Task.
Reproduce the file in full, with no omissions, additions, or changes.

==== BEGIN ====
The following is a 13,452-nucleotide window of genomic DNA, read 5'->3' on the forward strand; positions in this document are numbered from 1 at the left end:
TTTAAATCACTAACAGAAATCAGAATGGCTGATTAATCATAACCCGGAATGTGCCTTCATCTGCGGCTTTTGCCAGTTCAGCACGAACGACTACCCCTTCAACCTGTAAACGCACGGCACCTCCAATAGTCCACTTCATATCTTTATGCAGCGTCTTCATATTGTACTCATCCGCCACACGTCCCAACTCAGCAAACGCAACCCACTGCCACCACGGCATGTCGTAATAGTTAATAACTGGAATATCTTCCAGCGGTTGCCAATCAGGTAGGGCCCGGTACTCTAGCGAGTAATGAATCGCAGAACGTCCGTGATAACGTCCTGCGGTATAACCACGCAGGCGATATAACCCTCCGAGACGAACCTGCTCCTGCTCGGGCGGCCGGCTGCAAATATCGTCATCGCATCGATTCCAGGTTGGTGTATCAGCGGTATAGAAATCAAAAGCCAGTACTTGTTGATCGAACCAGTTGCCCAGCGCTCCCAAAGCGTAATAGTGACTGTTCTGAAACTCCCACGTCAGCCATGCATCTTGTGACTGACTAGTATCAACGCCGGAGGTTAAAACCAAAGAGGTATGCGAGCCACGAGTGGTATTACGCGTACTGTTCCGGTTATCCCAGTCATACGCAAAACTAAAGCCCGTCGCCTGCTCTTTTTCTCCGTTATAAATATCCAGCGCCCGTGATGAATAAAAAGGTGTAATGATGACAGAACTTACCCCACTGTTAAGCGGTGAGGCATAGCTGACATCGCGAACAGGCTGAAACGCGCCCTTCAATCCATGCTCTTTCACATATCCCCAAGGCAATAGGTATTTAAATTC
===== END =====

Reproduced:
The following is a 13,452-nucleotide window of genomic DNA, read 5'->3' on the forward strand; positions in this document are numbered from 1 at the left end:
TTTAAATCACTAACAGAAATCAGAATGGCTGATTAATCATAACCCGGAATGTGCCTTCATCTGCGGCTTTTGCCAGTTCAGCACGAACGACTACCCCTTCAACCTGTAAACGCACGGCACCTCCAATAGTCCACTTCATATCTTTATGCAGCGTCTTCATATTGTACTCATCCGCCACACGTCCCAACTCAGCAAACGCAACCCACTGCCACCACGGCATGTCGTAATAGTTAATAACTGGAATATCTTCCAGCGGTTGCCAATCAGGTAGGGCCCGGTACTCTAGCGAGTAATGAATCGCAGAACGTCCGTGATAACGTCCTGCGGTATAACCACGCAGGCGATATAACCCTCCGAGACGAACCTGCTCCTGCTCGGGCGGCCGGCTGCAAATATCGTCATCGCATCGATTCCAGGTTGGTGTATCAGCGGTATAGAAATCAAAAGCCAGTACTTGTTGATCGAACCAGTTGCCCAGCGCTCCCAAAGCGTAATAGTGACTGTTCTGAAACTCCCACGTCAGCCATGCATCTTGTGACTGACTAGTATCAACGCCGGAGGTTAAAACCAAAGAGGTATGCGAGCCACGAGTGGTATTACGCGTACTGTTCCGGTTATCCCAGTCATACGCAAAACTAAAGCCCGTCGCCTGCTCTTTTTCTCCGTTATAAATATCCAGCGCCCGTGATGAATAAAAAGGTGTAATGATGACAGAACTTACCCCACTGTTAAGCGGTGAGGCATAGCTGACATCGCGAACAGGCTGAAACGCGCCCTTCAATCCATGCTCTTTCACATATCCCCAAGGCAATAGGTATTTAAATTC